The law on sexual consent
June 11, 2004
In our edition yesterday we reported child-rights activists who attended a meeting organized by the Guyana Human Rights Association (GHRA) as proposing that the age of sexual consent should be raised from thirteen to eighteen. We went on to report the GHRA as saying that the sexual exploitation of children was rapidly rising, and that younger victims were being sought out. One of the reasons for this, one supposes, is the HIV/AIDS epidemic, where some adults seek out very young partners because they know the victims will have no previous sexual history, and will consequently present no risk of infection. The GHRA also alluded to the influx of Brazilian miners in some interior areas, as well as poverty as factors influencing the present high incidence of child exploitation.
The age of eighteen, of course, is the one cited in the UN Convention on the Rights of the Child to which Guyana is a signatory, but whether it is a realistic age to write into our legislation at this stage - at least in an absolute sense where sexual activity involving two minors is concerned - is perhaps a moot point. Certainly the meeting did make a distinction between teenagers below the age of eighteen engaging in sex, and adults preying on children. GHRA Executive Secretary Vidushi Persaud was quoted as saying: "It is not our desire to have young persons just below the age of 18 dragged before the courts. Our position is not a pious, moralistic one. What we wish to avoid is the abuse by older persons of our young people."
Certainly a distinction can be made in the law between teenagers involved in sexual experimentation, and paedophiles who groom and/or prey on young people. This distinction, in fact, is made in the legislation of other countries, including England. Furthermore, because of the increasing number of cases involving the 'grooming' of teenagers by paedophiles using the internet, this too is now a specific offence in UK legal jurisdictions. If the child-rights activists are thinking primarily at this stage of protecting young people from sexual exploitation by adults, they perhaps should include the subject of internet 'grooming' in their deliberations.
In making a distinction between molestation of children by adults, and experimentation by young teens, the GHRA Executive Secretary expressed the view that there ought to be some relaxation of the penalties for under-age offenders, whose ages, she suggested, should be no more than within two years of each other. The issue of age is not a simple one, and of necessity will involve a measure of arbitrariness. But if the age of consent is eighteen, what about a relationship between, say, a seventeen-year-old girl and a twenty-year-old man - should the latter then be subject to the heavier penalty really intended to deter paedophiles? One has to keep in mind the fact too that teenage girls are mentally more mature than boys of the same chronological age, and quite often, therefore, will seek their romantic partners among males a bit older than themselves and at a similar stage of maturational development.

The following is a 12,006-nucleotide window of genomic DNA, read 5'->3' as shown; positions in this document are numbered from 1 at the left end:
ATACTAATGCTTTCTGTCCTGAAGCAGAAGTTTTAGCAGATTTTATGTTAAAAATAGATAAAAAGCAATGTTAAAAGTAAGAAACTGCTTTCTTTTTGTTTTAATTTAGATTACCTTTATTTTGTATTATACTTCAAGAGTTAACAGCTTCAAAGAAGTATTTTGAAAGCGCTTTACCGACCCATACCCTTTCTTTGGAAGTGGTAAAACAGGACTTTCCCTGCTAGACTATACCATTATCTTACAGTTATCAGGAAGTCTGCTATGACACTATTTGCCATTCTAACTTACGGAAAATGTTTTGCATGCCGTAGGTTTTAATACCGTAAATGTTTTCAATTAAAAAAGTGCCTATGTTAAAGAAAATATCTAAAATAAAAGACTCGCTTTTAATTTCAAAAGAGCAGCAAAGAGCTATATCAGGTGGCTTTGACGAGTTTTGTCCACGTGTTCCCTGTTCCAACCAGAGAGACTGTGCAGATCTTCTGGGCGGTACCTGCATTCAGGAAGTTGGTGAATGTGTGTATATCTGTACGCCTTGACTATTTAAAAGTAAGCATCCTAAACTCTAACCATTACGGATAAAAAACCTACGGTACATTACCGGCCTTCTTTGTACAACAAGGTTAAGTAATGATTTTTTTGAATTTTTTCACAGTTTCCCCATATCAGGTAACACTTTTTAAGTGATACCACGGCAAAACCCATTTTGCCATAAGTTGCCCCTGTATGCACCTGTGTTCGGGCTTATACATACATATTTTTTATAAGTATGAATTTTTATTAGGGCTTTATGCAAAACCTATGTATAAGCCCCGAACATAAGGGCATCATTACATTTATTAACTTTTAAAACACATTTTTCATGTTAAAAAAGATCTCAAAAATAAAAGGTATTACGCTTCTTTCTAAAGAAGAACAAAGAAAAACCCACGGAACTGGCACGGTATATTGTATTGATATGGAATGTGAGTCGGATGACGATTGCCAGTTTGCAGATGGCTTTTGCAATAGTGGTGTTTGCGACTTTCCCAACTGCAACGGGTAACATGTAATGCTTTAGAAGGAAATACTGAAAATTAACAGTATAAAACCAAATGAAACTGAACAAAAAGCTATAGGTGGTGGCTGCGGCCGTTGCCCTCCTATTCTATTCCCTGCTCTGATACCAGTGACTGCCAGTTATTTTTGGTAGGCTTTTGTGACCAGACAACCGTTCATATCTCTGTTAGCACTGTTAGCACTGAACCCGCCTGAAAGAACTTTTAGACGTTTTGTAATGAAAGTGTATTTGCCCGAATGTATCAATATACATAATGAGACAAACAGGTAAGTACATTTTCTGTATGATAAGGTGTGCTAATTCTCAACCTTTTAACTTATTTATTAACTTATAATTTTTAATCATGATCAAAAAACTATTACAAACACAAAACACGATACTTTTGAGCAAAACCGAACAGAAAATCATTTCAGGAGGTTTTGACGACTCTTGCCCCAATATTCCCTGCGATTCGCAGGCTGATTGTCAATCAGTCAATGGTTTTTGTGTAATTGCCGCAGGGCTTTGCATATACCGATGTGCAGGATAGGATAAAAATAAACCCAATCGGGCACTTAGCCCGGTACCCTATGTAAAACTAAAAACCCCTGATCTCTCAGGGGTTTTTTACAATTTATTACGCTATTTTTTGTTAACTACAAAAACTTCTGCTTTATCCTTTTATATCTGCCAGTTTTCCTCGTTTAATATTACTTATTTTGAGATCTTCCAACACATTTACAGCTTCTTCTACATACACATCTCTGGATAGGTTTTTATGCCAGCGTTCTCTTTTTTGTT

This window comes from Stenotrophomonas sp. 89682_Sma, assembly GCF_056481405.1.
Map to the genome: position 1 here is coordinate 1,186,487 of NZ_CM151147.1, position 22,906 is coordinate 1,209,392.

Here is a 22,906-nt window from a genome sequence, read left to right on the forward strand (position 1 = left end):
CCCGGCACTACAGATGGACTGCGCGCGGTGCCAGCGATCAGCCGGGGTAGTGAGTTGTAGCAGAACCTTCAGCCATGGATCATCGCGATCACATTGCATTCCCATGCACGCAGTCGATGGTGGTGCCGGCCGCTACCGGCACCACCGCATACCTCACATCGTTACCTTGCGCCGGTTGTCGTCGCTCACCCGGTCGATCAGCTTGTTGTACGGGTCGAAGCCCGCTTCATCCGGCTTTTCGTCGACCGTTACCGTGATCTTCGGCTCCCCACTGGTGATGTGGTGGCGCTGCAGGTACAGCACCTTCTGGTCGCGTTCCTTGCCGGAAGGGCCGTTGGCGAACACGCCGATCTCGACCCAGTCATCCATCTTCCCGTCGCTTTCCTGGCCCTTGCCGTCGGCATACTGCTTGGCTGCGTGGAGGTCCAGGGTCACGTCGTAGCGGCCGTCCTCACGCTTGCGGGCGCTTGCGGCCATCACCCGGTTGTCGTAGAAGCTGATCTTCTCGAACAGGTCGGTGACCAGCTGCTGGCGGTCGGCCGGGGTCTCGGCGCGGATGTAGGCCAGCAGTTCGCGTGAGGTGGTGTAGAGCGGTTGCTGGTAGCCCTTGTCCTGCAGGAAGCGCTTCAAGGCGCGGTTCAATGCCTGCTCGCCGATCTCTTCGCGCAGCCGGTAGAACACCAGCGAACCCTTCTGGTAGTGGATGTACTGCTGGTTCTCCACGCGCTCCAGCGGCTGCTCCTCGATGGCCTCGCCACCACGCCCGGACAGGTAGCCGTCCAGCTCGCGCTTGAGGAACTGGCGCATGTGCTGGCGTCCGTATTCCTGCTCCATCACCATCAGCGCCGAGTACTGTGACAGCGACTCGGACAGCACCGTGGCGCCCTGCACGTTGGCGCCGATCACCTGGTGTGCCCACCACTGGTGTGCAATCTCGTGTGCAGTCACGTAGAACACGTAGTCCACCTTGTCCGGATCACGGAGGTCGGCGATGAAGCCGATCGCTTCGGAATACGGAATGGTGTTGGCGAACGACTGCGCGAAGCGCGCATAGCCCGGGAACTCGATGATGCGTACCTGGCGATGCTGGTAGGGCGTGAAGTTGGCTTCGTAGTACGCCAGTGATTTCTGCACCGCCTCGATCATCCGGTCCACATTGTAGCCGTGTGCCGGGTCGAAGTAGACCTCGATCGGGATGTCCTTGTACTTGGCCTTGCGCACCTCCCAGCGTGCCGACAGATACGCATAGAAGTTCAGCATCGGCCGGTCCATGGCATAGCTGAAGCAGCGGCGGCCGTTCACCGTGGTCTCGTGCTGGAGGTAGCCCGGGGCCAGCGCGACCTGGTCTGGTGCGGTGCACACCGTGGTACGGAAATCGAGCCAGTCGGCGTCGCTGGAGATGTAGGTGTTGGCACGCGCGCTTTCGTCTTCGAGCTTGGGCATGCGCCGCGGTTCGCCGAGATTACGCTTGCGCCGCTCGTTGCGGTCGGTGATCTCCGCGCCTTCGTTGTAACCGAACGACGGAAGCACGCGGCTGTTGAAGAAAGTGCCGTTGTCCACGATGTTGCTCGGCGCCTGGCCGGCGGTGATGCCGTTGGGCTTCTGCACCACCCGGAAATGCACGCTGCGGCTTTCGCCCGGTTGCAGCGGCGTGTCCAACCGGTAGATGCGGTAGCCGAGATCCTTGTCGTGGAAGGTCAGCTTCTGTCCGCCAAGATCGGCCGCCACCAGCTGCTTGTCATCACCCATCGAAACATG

There was a minority view at the meeting which advocated sixteen, rather than eighteen as the age of consent, and at this stage of our development this view should not be dismissed out of hand. The reason is quite simply, that a substantial number of our children do not attend secondary school, not because they choose not to, but because they can't do so even if they wanted to; there are simply not enough secondary school places available for them. It is true that the Ministry of Education is working to ensure that all pupils have access to a secondary education, but achieving that goal will inevitably take time.
Recent amendments to the constitution have inscribed 15 as the age up to which education is compulsory, although it must be said that in some hinterland areas particularly, children may be leaving before this, because schooling beyond Form 3 is not available. As such, therefore, it would make little sense to have a blanket age of eighteen for the purposes of sexual consent, where there are no educational opportunities, and teenagers are expected to support themselves economically at some level.
In short, the issue of the age of consent is not a simple one in a context where there are such variations in the range of opportunities available from one part of the country to the next, and where cultural norms also vary from one community to the next. What everyone is agreed upon is that thirteen is too low for the minimum age anywhere in Guyana, and that young people should be protected from adult sexual predators everywhere in Guyana. Beyond that, some compromises may be necessary for the time being in terms of the ideal. Whether that means accepting an age below eighteen until educational opportunities are more evenly distributed across this land, or whether it means looking at a two-tier age of consent (one for adult predators, and one for teenagers involved in sexual experimentation - always assuming of course, that that is practicable which it might not be), is something which would have to be discussed.